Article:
Q: What red flags make you throw out a resume?

Q: What red flags make you throw out a resume?

It was only a handful of years ago that candidates didn’t need to worry about finding a way around the technology of Applicant Tracking Systems to get noticed. And while the built-in efficiency in this type of software has been game-changing for people in my profession, it has not come without transferring much of the burden from talent managers to job seekers.

Whether it’s investing time on an often-overlooked question on the job application, or going to great lengths to get your LinkedIn profile optimized, one thing is certain: applying for a job that you are serious about landing takes time. So if you don’t want all the time you’ve already invested on the application and your LinkedIn profile to go to waste, heed the following advice. Because if you don’t, your resume will be deleted before those other things are even reviewed.

1. Your resume is not results-focused.

Often times, individuals are so proud of the projects they’ve had the opportunity to work on and the unique work experiences they’ve had in their career that they fail to illustrate the measurable impact of them. If you created an Excel spreadsheet that talks to another spreadsheet and can produce insights for your company in just a few seconds, tell me why those insights are meaningful for the company. I understand that, at times, not all of us are lucky enough to see a project through from start to finish, but I’ll still need to be aware how the work input was instrumental in the desired outcome.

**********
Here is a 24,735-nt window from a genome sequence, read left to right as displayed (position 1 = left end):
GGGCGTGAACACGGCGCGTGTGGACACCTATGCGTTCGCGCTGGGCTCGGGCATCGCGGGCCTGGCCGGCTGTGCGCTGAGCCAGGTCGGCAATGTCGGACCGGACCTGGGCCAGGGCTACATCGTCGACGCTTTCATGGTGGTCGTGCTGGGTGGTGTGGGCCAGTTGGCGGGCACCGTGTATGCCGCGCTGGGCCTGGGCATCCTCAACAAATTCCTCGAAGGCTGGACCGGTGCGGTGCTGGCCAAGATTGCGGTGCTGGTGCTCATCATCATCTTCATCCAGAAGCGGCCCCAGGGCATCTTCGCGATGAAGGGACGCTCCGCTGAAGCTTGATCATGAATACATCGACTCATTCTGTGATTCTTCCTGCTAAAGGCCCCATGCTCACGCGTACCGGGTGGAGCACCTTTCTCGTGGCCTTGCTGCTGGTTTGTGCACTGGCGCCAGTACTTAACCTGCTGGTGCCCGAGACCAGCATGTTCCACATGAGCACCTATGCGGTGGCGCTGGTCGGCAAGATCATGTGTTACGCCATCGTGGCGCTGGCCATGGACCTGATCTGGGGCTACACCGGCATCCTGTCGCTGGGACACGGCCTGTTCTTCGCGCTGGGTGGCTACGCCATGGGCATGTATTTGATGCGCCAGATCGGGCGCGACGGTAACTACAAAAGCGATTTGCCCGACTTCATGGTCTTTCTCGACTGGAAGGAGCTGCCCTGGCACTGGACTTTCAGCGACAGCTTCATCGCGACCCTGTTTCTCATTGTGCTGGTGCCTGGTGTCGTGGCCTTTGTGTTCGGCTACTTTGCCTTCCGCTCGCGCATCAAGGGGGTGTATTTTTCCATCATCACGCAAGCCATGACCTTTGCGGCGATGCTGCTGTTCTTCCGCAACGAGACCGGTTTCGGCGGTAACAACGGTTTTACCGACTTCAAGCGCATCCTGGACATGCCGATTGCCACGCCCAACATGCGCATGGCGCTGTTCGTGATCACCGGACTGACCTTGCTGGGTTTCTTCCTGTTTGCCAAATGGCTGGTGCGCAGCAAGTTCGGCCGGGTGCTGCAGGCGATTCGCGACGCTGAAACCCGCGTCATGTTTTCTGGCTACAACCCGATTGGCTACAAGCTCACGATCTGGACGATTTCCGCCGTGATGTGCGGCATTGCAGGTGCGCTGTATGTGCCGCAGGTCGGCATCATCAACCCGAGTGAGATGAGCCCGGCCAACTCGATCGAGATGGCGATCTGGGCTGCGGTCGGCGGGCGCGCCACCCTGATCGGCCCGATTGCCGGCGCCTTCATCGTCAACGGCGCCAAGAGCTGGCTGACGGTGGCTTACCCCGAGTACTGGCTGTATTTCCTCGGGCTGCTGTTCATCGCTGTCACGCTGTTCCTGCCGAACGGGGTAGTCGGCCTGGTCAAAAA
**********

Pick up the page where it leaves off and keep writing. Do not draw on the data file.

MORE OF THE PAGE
2. You uploaded a .txt file of your resume.

This one bothers me quite a bit. It takes too much work to read that horrifying font that defaults in a .txt document. It takes way too much of my time to work on discerning where a paragraph break is supposed to be or how the dates that aren’t right or left aligned correspond with which position. Even if I did choose to spend the time trying to figure out a linear story of your work history, I do not want to spend even more time asking you for a cleaner file of your resume for the hiring manager.

For the final two red flags that immediately have me moving resumes to the trash, hop on over to Fairygodboss.

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